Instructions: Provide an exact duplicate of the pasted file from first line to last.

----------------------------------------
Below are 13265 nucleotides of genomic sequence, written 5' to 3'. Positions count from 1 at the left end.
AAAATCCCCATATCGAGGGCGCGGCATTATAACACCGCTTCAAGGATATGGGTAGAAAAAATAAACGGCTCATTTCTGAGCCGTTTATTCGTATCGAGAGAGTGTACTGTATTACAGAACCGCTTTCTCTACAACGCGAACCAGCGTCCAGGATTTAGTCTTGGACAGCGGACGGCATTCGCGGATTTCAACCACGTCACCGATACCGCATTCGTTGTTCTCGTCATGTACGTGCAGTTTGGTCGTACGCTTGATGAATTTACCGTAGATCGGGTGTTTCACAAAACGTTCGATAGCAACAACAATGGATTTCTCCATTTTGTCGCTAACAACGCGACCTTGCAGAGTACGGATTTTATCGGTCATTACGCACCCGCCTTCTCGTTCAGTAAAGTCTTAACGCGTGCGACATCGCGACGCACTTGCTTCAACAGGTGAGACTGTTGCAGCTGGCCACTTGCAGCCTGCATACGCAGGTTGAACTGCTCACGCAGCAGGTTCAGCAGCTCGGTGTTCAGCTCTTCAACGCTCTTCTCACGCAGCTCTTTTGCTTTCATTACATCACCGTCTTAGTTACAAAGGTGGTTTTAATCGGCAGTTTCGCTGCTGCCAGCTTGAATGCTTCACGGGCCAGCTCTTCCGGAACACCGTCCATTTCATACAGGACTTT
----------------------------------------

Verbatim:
Below are 13265 nucleotides of genomic sequence, written 5' to 3'. Positions count from 1 at the left end.
AAAATCCCCATATCGAGGGCGCGGCATTATAACACCGCTTCAAGGATATGGGTAGAAAAAATAAACGGCTCATTTCTGAGCCGTTTATTCGTATCGAGAGAGTGTACTGTATTACAGAACCGCTTTCTCTACAACGCGAACCAGCGTCCAGGATTTAGTCTTGGACAGCGGACGGCATTCGCGGATTTCAACCACGTCACCGATACCGCATTCGTTGTTCTCGTCATGTACGTGCAGTTTGGTCGTACGCTTGATGAATTTACCGTAGATCGGGTGTTTCACAAAACGTTCGATAGCAACAACAATGGATTTCTCCATTTTGTCGCTAACAACGCGACCTTGCAGAGTACGGATTTTATCGGTCATTACGCACCCGCCTTCTCGTTCAGTAAAGTCTTAACGCGTGCGACATCGCGACGCACTTGCTTCAACAGGTGAGACTGTTGCAGCTGGCCACTTGCAGCCTGCATACGCAGGTTGAACTGCTCACGCAGCAGGTTCAGCAGCTCGGTGTTCAGCTCTTCAACGCTCTTCTCACGCAGCTCTTTTGCTTTCATTACATCACCGTCTTAGTTACAAAGGTGGTTTTAATCGGCAGTTTCGCTGCTGCCAGCTTGAATGCTTCACGGGCCAGCTCTTCCGGAACACCGTCCATTTCATACAGGACTTT